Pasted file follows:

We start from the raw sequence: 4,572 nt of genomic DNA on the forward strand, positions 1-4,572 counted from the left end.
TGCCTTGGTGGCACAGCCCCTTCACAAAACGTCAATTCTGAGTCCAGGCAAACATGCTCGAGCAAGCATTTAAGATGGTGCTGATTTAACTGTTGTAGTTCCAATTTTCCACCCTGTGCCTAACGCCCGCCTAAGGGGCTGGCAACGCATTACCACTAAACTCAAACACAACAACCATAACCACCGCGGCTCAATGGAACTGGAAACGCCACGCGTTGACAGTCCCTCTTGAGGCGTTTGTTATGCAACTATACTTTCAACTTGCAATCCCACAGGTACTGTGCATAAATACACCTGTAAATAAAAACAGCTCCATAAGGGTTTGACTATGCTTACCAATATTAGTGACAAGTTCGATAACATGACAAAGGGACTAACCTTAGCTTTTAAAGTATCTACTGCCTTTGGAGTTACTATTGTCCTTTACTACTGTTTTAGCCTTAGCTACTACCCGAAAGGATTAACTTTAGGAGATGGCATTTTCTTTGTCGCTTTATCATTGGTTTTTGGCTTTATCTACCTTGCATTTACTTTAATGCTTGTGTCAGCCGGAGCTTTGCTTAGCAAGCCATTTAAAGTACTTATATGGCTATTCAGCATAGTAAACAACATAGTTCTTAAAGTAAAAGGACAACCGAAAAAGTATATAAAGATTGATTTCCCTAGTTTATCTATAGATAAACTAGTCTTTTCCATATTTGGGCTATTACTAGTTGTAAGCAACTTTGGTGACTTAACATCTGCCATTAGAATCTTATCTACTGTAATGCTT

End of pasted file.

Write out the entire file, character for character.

We start from the raw sequence: 4,572 nt of genomic DNA on the forward strand, positions 1-4,572 counted from the left end.
TGCCTTGGTGGCACAGCCCCTTCACAAAACGTCAATTCTGAGTCCAGGCAAACATGCTCGAGCAAGCATTTAAGATGGTGCTGATTTAACTGTTGTAGTTCCAATTTTCCACCCTGTGCCTAACGCCCGCCTAAGGGGCTGGCAACGCATTACCACTAAACTCAAACACAACAACCATAACCACCGCGGCTCAATGGAACTGGAAACGCCACGCGTTGACAGTCCCTCTTGAGGCGTTTGTTATGCAACTATACTTTCAACTTGCAATCCCACAGGTACTGTGCATAAATACACCTGTAAATAAAAACAGCTCCATAAGGGTTTGACTATGCTTACCAATATTAGTGACAAGTTCGATAACATGACAAAGGGACTAACCTTAGCTTTTAAAGTATCTACTGCCTTTGGAGTTACTATTGTCCTTTACTACTGTTTTAGCCTTAGCTACTACCCGAAAGGATTAACTTTAGGAGATGGCATTTTCTTTGTCGCTTTATCATTGGTTTTTGGCTTTATCTACCTTGCATTTACTTTAATGCTTGTGTCAGCCGGAGCTTTGCTTAGCAAGCCATTTAAAGTACTTATATGGCTATTCAGCATAGTAAACAACATAGTTCTTAAAGTAAAAGGACAACCGAAAAAGTATATAAAGATTGATTTCCCTAGTTTATCTATAGATAAACTAGTCTTTTCCATATTTGGGCTATTACTAGTTGTAAGCAACTTTGGTGACTTAACATCTGCCATTAGAATCTTATCTACTGTAATGCTT